Introduction It’s Puerto Rican Because I Made It “Mi abuela tenía una teoría muy interesante; decía que todos nacemos con una caja de fósforos adentro, pero que no podemos encenderlos solos . . . necesitamos la ayuda del oxígeno y una vela. . . . Ese fuego . . . es su alimento. Si uno no averigua a tiempo qué cosa inicia esas explosiones, la caja de fósforos se humedece y ni uno solo de los fósforos se encenderá nunca.” “My grandmother had a very interesting theory. She said that each of us is born with a box of matches inside us, but we can’t light them by ourselves; we need oxygen and a candle to help. . . . That fire . . . is its food. If you don’t figure out what will set these tiny explosions off in time, the box of matches dampens, and not a single match will ever be lighted.”—Laura Esquivel, Como Agua Para Chocolate (Like Water for Chocolate) What constitutes “good food,” like what constitutes good weather, a good spouse, or a fulfilling life, is a social, not a biological matter. Good food . . . must be good to think about before it becomes good to eat.—Sidney Mintz, Sweetness and Power I’m a terrible salsa dancer. Rice . . . doesn’t excite me. I’m prone to saying “y’all” and “ma’am.” And, I’m Puerto Rican. When I was a little girl, my family moved from Río Piedras, Puerto Rico, to Atlanta, Georgia, and I traded plantains, roast pork, and malta for grits, fried chicken, and sweet tea. But Puerto Rican food is my lifeline to the island and the way I stay connected to a culture that is fundamental to who I am. The food my family eats and the way we cook reflects multiple migrations back and forth from the Caribbean to the American South. It also reflects the way a cook—in this case my grandmother Tata—can serve as an ambassador of taste. Tata’s cooking did more than nourish; her food was a party, a celebration, a love letter. At its best, she cooked as a way to bring people together, to create community. And, I believe, to express something deeper that she felt. The intoxicating, seductive food she made and the way she cooked inspired me to start cooking through her 1962 copy of Cocina Criolla—a cookbook that many consider to be the Puerto Rican Joy of Cooking. Its recipes are a fusion of 1950s American ingredients (think mayonnaise and canned veggies) with African deep-frying techniques, indigenous Taíno root vegetables, and a Spanish obsession with olive oil, garlic, and pork. Today I can say the journey that sprung from the oil-stained pages of that cookbook has been surprising and deeply rewarding. But it didn’t start out that way. Like so many low-income households headed by single mothers, mine required my learning to cook at a young age and to improvise using limited ingredients. I am a self-taught home cook trained largely by my mother and grandmother (and the Internet). I rely largely on my senses and instincts to tell me when something looks and tastes right. Oftentimes it ends with delicious meals. But I’ve had my share of mishaps along the way. Like the time I made a pavochón, a Puerto Rican–style turkey seasoned like a pork roast and stuffed with mofongo, or green plantains fried then smashed with garlic and chicharrón, or fried pork skins. I could barely fit the turkey in my tiny fridge to marinate it overnight, much less fit it in my oven, so I took a cab forty blocks to my friends’ apartment in Washington Heights to roast it. It was delicious, crazy delicious, but it basically took me three full days to plan and prepare. Next, I tried to make homemade coconut milk in my nine-foot-by-nine-foot Manhattan kitchen using a power drill and a hammer—knocking bits of coconut bark so far I found them under and in things for months. Not to mention stripping my drill bit and chipping the end of my best knife. The end result was sumptuous, floral, and delicate, but it was hard to justify the labor. These humbling endeavors taught me a lot. I am not, and have no desire to be, a 1960s Puerto Rican housewife. I do not own a machete, nor do I have a big patio where I can whack dried coconuts. But I do want to create simple food that’s satisfying, healthy, and full of flavor. Reflecting on my background made me think hard about what I eat, why I eat it, and what it takes to make every meal you put in your mouth delicious. Sometimes that means lightening it up, adding fresh herbs and vegetables. Sometimes that means frying it in lard. You have to try it out and decide for yourself. With history and culture as your guides, the path to creating delicious foods that make you and those around you smile can be incredibly joyful and can reveal connections to your past and to others that you wouldn’t otherwise see. And so Cocina Criolla is the inspiration and foundation for this book—but ultimately a culinary legacy I aim to evolve. Because, like many granny cookbooks with their pages splattered with sauce and scribbled with notes, it reflects an old way of eating. Puerto Rico became a Spanish colony more than five hundred years ago. The majority of indigenous Taínos were rapidly killed or enslaved, and huge communities of enslaved Africans were brought to the island to work the fields and sugar plantations, as were indigenous communities from South America and Central America. The surviving Taínos taught these enslaved people how they cooked and what grew on the island, and Africans shared ingredients like plantains and rice and techniques like making flavorful pastes by grinding spices and deep-frying meat for preservation from their home countries. Food reflects so much about where we come from, and even more about who we want to be. Today, Puerto Rican food mirrors the history and struggles of its people. The island has been a U.S. territory for more than one hundred years, and economic and racial inequalities persist. And much like farming and working-class communities across the world, Puerto Rican cuisine reflects both a lack of access to vegetables and healthy ingredients and a subsequent reliance on making things heavy and filling. But these same combinations, born of necessity and fusion, also create a uniquely Caribbean flavor profile that is rife with potential. Tender beef with sweet plump raisins and briny pimento-stuffed olives; funky, earthy root vegetables in pork stock, brightened by sweet peppers, corn, and cilantro; tropical guava, mango, and passion fruit blended with rich cream and burnt brown sugar; vegetal green plantains with crispy pork skins. These are the flavors I’m obsessed with, that inspire me to keep exploring and adapting my island’s cuisine. Food is social. Food is personal. Eating is a common act that is also deeply complex and full of possibilities. Those possibilities are what excite me. So I didn’t give up after that puddle of coconut milk on the kitchen floor or the fifty-dollar cab ride to roast a turkey. Instead I started thinking about what else sofrito would be good in (the answer is: basically everything). I began to make what now seem like obvious connections between the food I’d primarily grown up around—Southern food—and the African and indigenous influence in so many of the island’s dishes (funche, or grits, okra, fried chicken, fatback in your veggies). And sometimes I’d make something completely my own and use culantro instead of cilantro and ají dulce chiles instead of bell peppers and decide I’d made something Puerto Rican. It was Puerto Rican because I made it. This book is a collection of the best of those explorations. Just as I dug deep into the history of the island and its flavor profile, I also dug deep into my own personal history. Today, when I’m not cooking, eating, or thinking about food, I’m also a radio producer and journalist. And so this book is just as much about stories as it is about cooking. Each chapter reflects how the women in my family—myself included—have used food to nourish and care for one another and to adapt to their surroundings and bodily needs. Las mujeres de mi familia (the women in my family) have been fierce survivors, and the steadiest metric for the good and the bad in our lives has always been measured by how well we’re eating. There are magical elements in many of these stories that I cannot (and do not care to) verify because they are my truth, the way I understand my past. The first chapter, La Cocina de Tata, highlights traditional dishes, updated and lightened whenever possible (or necessary). Recipes include pescado en escabeche (chilled pickled white fish), sancocho (a kitchen-sink stew brimming with meats and root vegetables), and my Mami’s rum cake. In it you’ll learn my grandmother’s story: escaping the Dominican Republic as a child, landing in Biloxi, Mississippi, and ending up in Altamesa, Puerto Rico, where my story begins. Chapter 2, Mofongo Blues, takes you to some not-so-beautiful suburbs outside of Atlanta, Georgia, where I grew up and learned to see the deep connections between the place where I was born and the one I’d come to call home. It also pays homage to a sweet Southern mama named Miss Donna, who taught me how good Southern food could be, while also looking at the strong connection between eating and loss. Nosotras, the third chapter, tells the story of how I came to cook as a way to care for my family, emotionally and physically. You’ll get to know my mother, whom I call Mami (though her name is Yvonne), at one of the most difficult times in her life. But you’ll also see her for the lioness she is, protecting her pride and keeping us from falling apart at a moment when we might have splintered. And the final chapter, Retorno, brings you to the present day, where my connection to the island grew strong as a result of an extremely painful moment in my life. It’s about me, but it’s about all of my women, and how they formed a protective aura around me that continues to give me life. But it’s also about how food prepared for you by caring hands can be a healing balm like no other. What you won’t find in this book: mofongo, léchon, or cuchifritos (well, only one). Don’t get me wrong, I love these foods, but I don’t eat them regularly. What you will find in this book: coconut funche (grits), plantain-crusted shrimp, and Brussels sprouts with chorizo sofrito. Because my goal has always been to make food I actually want to cook and eat. The recipes in this book were tested entirely by my community; some home cooks like me, some trained chefs, some folks who were excited to learn about an unknown cuisine. And so I encourage adaptation and sharing. Ultimately I trust that every cook knows best what tastes good to them, the limitations and opportunities in their kitchens and tools, and what they’re comfortable cooking. This book is my take on one family’s history and an entire island’s cuisine in a handful of recipes. I hope you enjoy them. Buen provecho.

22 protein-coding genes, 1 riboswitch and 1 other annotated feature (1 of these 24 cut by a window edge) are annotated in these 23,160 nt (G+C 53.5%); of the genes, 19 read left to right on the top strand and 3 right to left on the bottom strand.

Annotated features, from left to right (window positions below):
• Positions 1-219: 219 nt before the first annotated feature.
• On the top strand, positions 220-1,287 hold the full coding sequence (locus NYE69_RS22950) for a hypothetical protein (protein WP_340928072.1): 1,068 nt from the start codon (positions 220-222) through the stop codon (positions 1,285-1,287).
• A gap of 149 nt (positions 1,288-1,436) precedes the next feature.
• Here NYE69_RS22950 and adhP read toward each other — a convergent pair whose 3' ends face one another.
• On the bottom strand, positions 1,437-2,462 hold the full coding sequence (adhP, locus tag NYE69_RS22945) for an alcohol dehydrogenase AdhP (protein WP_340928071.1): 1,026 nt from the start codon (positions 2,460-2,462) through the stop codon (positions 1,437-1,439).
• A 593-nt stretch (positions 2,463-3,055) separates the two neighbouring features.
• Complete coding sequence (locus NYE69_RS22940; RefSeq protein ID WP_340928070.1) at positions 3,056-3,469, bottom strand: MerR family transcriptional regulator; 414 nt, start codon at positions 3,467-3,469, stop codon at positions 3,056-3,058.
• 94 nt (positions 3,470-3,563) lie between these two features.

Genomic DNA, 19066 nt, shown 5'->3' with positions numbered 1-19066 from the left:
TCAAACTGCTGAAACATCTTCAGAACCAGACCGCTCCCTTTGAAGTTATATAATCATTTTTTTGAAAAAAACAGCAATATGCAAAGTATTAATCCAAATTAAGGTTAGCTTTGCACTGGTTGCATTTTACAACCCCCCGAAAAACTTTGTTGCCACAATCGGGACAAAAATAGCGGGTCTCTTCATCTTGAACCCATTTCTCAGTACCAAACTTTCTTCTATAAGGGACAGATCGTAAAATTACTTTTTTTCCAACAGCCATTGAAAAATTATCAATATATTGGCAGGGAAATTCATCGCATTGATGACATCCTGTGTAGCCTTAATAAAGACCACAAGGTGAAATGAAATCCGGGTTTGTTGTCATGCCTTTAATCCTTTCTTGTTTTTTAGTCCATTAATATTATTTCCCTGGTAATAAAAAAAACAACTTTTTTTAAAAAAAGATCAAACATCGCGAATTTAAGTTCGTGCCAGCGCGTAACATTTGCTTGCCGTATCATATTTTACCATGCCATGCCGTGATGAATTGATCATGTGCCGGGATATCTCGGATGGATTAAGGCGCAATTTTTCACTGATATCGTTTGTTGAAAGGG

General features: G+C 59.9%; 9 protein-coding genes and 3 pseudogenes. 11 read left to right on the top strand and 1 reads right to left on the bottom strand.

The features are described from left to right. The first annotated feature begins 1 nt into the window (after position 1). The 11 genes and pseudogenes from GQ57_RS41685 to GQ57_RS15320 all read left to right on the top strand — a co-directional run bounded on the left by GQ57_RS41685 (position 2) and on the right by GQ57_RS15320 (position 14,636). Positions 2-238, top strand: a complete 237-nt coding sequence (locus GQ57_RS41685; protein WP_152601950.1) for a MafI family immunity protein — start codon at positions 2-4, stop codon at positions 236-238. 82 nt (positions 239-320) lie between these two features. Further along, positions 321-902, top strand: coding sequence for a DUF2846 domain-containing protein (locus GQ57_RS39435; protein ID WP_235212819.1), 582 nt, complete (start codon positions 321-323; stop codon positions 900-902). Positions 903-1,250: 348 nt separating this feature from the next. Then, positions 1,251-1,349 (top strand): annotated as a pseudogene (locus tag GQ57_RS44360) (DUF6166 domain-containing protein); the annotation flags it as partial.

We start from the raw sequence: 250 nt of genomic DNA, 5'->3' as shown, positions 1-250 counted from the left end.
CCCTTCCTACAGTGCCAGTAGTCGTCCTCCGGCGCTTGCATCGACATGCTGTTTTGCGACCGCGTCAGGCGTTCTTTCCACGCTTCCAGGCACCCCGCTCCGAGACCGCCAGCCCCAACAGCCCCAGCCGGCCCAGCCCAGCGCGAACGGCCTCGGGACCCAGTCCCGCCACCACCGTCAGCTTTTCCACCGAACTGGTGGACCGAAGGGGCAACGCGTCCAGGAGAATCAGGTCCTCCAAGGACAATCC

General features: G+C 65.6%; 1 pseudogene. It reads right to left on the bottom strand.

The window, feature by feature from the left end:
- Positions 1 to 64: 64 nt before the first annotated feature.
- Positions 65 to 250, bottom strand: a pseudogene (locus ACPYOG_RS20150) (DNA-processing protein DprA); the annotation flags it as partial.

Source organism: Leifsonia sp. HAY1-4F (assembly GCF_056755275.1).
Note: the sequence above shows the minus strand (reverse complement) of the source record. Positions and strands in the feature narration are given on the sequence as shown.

What People are Saying About This
"Diaz stirs together the right amount of memoir with a hefty sprinkling of delightful recipes. She evokes powerful memories and conjures the spirits of the women who taught her to find strength and perseverance through food. A delicious read that will both touch you deeply and inspire you all the way to your kitchen."—Sandra A. Gutierrez, author of The New Southern-Latino Table "A moving, touching, and deeply personal culinary journey weaving family stories and insights from a multicultural angle, the one many Latinos share in very unique ways. From classic Puerto Rican flavors adapted to the Deep South and vice versa, to clever inventiveness out of necessity, this book offers a fresh perspective into Boricua cooking and the individual role food plays in the life of every American-Latino living in the U.S. yearning for their roots."—Amalia Moreno-Damgaard, author of Amalia's Guatemalan Kitchen "Diaz takes you on her journey from her family kitchen in Atlanta to her grandmother's kitchen in Puerto Rico. A deeply personal and moving story of family, heartbreak, sacrifice, and love."—Cynthia Nelson, author of Tastes Like Home: My Caribbean Cookbook "As much a memoir as a cookbook. Von Diaz takes us on a soul-baring journey through her kitchen. You’ll finish with a deeper understanding of Puerto Rican food and a hunger for more."—Ana Sofía Pelaez, author of The Cuban Table: A Celebration of Food, Flavors, and History "So many of Von’s stories are so vivid and detail-rich that they transported me to my childhood in Puerto Rico."—Wilo Benet, chef-owner, Pikayo "Diaz tells heartbreaking, funny, and edifying stories about food, family, and the island that she loves."—Luis Jaramillo, author of The Doctor's Wife "A culinary tale richly woven with sofrito and a side of Southern grits."—Janet Keeler, former food and travel editor, Tampa Bay Times